Anyone who’s ever been in a car accident will tell you it wasn’t their fault. It’s our natural inclination to want to point the finger at the other driver. However, very few people could actually tell you how their accident happened. We’re focused on the road or a conversation going on in our vehicle. We aren’t watching every move that every driver makes while we’re on the road.
Even if someone thinks they were partially at fault for a car accident in Greenville isn’t going to admit it. It’s easier (and safer) to say the other driver was totally at fault. It usually isn’t until the police have conducted their investigation that we know what exactly happened. Even then, all they can do is estimate what they think happened. They’ll piece together the statements made by the drivers and other witnesses. They may also review the accident scene and look at things like damage to the vehicle and wreckage.
When it comes time to submit your car accident claim, the insurance company is going to try to determine who was at fault. They’ll review the police report. They’ll look to see what the drivers have to say. Once they review all the information, they’ll decide who they think was at fault for the crash. If you believe the other driver caused your injuries, you should call and talk to an experienced car accident lawyer in Greenville, South Carolina.
South Carolina Follows the Comparative Fault Rule
In South Carolina, you can still sue someone eve if you were partially at fault for your car accident. This is because they follow something called a comparative negligence rule. This rule states that you can collect damages as long as you’re less than 50% at fault for your crash. This rule applies in car accidents and all other personal injury cases. This means that, even if you’re partially at fault, you can still collect damages.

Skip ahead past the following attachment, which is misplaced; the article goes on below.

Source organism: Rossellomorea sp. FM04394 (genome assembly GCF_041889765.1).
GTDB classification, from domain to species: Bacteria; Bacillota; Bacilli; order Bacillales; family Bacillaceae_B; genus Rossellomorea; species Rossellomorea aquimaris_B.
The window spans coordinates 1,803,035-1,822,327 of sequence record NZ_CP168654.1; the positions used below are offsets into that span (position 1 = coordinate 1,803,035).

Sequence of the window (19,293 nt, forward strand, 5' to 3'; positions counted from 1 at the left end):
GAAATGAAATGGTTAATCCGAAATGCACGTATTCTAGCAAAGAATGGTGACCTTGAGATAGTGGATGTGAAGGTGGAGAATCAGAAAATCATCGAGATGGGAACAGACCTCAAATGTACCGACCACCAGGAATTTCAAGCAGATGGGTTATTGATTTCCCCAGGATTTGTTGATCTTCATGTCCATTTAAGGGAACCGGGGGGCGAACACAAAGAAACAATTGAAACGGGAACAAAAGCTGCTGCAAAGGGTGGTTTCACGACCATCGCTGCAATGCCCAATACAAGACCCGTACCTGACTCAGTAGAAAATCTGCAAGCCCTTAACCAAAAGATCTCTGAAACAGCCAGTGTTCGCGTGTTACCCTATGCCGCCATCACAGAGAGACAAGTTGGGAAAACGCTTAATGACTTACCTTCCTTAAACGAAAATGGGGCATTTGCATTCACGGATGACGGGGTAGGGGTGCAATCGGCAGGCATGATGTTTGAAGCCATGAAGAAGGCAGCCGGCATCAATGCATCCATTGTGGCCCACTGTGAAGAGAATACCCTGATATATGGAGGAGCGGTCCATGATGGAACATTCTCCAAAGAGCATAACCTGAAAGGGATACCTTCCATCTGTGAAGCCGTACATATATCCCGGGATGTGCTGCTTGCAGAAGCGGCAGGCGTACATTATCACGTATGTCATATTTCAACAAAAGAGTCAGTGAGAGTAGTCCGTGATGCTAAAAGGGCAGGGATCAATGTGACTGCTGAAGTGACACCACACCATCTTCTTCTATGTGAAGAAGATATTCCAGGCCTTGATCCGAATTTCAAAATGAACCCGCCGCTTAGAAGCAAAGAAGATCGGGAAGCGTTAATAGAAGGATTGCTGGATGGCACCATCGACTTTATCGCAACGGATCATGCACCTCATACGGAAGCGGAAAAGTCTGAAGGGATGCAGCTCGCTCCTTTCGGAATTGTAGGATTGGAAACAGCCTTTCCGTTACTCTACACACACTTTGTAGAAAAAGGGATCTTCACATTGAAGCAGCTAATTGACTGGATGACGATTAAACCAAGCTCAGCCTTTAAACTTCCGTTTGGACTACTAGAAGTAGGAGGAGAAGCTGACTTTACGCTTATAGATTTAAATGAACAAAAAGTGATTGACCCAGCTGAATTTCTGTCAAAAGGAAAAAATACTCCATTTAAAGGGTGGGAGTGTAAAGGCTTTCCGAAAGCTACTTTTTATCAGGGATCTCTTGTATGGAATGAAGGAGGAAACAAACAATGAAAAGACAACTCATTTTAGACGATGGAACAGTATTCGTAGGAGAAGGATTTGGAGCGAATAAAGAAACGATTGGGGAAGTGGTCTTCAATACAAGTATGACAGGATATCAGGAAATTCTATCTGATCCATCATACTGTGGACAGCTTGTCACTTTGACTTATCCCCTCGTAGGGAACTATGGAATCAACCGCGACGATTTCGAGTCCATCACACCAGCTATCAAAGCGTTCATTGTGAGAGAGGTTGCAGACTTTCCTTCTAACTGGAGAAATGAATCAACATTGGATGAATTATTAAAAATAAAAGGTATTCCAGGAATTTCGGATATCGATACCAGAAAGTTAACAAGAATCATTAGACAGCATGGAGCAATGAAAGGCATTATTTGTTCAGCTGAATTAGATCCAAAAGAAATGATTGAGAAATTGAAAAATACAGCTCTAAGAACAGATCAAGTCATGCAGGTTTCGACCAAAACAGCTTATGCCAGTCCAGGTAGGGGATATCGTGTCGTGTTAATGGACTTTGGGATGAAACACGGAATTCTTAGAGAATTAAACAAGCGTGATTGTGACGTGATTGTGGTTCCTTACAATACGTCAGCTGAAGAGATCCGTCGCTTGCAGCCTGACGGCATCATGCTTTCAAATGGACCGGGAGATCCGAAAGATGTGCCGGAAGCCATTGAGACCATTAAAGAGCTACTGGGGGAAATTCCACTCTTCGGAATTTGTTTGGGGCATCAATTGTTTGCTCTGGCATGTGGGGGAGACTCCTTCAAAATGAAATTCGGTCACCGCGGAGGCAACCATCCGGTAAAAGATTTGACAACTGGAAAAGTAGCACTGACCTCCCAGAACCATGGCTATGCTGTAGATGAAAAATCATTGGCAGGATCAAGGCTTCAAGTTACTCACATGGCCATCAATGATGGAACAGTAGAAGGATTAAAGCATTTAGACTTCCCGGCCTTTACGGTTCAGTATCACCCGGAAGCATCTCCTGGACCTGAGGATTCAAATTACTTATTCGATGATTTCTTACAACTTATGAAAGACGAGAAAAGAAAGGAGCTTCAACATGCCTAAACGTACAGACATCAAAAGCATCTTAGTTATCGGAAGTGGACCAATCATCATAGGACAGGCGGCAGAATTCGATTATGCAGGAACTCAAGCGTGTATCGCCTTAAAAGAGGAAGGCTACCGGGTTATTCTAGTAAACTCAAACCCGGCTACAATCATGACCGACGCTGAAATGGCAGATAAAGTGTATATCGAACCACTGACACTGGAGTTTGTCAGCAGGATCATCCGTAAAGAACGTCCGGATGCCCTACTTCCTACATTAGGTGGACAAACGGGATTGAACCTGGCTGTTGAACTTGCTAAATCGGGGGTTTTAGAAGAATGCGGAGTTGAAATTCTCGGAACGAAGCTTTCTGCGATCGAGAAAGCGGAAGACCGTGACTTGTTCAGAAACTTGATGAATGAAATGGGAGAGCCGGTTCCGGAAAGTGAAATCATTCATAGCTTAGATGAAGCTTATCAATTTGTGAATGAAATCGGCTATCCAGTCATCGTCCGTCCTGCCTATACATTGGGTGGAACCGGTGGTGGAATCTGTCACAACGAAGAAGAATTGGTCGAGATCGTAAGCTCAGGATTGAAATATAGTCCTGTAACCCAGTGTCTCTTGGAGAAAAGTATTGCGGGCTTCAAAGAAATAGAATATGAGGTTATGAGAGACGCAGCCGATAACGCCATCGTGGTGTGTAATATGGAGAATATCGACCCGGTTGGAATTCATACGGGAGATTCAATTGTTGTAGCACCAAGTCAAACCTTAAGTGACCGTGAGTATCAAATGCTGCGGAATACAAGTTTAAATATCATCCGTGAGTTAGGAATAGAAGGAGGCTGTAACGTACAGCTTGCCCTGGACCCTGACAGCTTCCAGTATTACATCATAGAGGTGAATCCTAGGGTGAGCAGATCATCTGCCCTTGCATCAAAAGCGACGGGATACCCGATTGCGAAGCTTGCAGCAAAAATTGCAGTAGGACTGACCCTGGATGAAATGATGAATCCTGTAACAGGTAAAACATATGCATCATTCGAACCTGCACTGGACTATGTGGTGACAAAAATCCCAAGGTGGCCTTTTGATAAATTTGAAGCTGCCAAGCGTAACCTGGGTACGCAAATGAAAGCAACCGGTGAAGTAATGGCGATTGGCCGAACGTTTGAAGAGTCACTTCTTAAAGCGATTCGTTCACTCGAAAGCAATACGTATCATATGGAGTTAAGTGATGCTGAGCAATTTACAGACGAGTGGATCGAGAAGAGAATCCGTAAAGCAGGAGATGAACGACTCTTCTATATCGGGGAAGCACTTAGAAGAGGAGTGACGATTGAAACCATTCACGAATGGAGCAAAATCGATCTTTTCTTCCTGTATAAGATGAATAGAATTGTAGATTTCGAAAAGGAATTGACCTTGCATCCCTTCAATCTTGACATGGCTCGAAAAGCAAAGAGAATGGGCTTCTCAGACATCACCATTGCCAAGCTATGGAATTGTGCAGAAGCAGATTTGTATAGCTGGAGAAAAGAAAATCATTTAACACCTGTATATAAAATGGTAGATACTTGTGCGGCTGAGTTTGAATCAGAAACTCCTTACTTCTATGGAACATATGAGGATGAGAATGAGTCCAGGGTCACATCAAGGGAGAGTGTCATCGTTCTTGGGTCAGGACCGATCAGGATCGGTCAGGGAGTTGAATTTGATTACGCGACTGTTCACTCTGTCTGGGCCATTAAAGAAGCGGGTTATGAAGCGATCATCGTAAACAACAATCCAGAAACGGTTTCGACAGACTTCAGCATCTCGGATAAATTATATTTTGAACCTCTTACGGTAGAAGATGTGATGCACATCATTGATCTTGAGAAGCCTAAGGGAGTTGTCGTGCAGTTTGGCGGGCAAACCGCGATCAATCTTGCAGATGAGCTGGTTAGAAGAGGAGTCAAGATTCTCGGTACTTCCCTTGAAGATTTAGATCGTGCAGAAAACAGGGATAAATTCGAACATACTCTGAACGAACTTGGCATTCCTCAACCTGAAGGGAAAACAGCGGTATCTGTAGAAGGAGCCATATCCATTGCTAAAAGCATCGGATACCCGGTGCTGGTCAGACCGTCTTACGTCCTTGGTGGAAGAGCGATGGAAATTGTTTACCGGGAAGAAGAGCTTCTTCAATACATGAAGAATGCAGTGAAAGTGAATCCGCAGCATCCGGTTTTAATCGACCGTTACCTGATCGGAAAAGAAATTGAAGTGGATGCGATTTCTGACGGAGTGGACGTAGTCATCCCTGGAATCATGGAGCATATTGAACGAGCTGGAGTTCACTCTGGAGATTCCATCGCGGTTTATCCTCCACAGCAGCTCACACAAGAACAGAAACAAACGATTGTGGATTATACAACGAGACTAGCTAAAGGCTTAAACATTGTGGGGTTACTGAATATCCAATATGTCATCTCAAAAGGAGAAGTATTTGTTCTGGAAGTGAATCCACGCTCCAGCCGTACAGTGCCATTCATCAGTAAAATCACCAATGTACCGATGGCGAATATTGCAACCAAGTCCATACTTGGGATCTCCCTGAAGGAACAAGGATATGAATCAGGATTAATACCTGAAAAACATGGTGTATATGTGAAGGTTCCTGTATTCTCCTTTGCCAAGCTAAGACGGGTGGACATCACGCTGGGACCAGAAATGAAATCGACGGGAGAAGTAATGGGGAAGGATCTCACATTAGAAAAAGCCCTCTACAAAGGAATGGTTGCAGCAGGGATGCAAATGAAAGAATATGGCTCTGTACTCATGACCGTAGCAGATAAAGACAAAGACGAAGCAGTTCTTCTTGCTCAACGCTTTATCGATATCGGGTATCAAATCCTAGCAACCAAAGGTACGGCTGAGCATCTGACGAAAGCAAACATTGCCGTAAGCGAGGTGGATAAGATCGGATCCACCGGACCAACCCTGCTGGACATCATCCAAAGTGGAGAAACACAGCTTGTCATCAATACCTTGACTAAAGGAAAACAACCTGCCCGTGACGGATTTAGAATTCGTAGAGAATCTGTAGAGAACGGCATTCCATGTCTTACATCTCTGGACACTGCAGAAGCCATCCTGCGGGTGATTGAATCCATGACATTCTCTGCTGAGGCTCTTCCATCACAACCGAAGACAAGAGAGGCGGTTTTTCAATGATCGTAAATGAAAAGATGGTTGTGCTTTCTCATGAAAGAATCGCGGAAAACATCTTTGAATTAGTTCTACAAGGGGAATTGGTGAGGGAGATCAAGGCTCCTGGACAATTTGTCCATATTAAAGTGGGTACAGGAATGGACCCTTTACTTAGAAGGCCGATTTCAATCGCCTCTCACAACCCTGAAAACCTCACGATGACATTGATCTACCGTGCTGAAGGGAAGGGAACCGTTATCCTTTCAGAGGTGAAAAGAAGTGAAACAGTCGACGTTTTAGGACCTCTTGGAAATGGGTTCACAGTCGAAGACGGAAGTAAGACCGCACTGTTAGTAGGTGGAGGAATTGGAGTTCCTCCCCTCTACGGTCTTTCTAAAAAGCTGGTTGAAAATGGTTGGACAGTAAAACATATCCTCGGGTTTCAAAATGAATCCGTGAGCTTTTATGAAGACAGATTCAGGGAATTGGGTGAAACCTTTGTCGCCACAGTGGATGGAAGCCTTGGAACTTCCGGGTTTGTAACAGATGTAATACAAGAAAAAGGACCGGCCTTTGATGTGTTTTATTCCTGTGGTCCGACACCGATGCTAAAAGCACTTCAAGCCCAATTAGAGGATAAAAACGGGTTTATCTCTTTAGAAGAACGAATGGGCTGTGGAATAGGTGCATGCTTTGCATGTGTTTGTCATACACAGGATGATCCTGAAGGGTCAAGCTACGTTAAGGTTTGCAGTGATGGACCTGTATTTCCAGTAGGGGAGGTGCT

In order to collect anything from the other driver, you need to prove they were at fault. This means your Greenville car accident lawyer needs to prove negligence. To do this, they need to demonstrate four (4) things:
- The defendant owed you a duty of care – This won’t be difficult. Every driver in South Carolina owes a certain duty of care toward all other motorists. At a minimum. they need to follow all of the local and state traffic laws. If someone violates any of these rules, they can be considered negligent.
- They breached this duty of care – This is sometimes the hardest part of your case. Your South Carolina injury attorney needs to prove that your injuries were caused by the defendant’s breach. For example, if the other driver was speeding, it would suffice to prove that the accident was caused by their speeding.
- You were injured – It’s not enough that you were in an accident. You do need to prove that you were injured. Your Greenville injury lawyer can only collect damages for injuries you suffered as a result of your crash.
- Your injuries were caused by their breach – If your injuries were caused by anything other than the crash, you won’t be able to collect damages. For example, if you had a bad back before the accident, you can’t blame it on the defendant. Or, if you wait to go to the hospital for days after your Greenville car accident, the defendant will say something else caused your injuries.
Contact a Skilled Car Accident Attorney in Greenville So They Can Review Your Claim
If you or your loved one are injured in a car accident in Greenville, South Carolina, call our office right away. Even if you were partially at fault, you can still collect damages. Just keep in mind – your damages will be reduced by your percentage of fault. If you were 20% at fault, your judgment will be reduced by 20%. Your Greenville car accident attorney can review your case and give you an idea of how this will impact your case. Call today and schedule your free initial consultation. You can sit down with someone who’s handled dozens of cases just like yours. Our car accident attorneys in Greenville understand how the comparative negligence rule works. They’ll fight to settle your case, so you don’t have to worry about going to trial. The initial consultation is free, and you don’t pay a dime until you settle your case.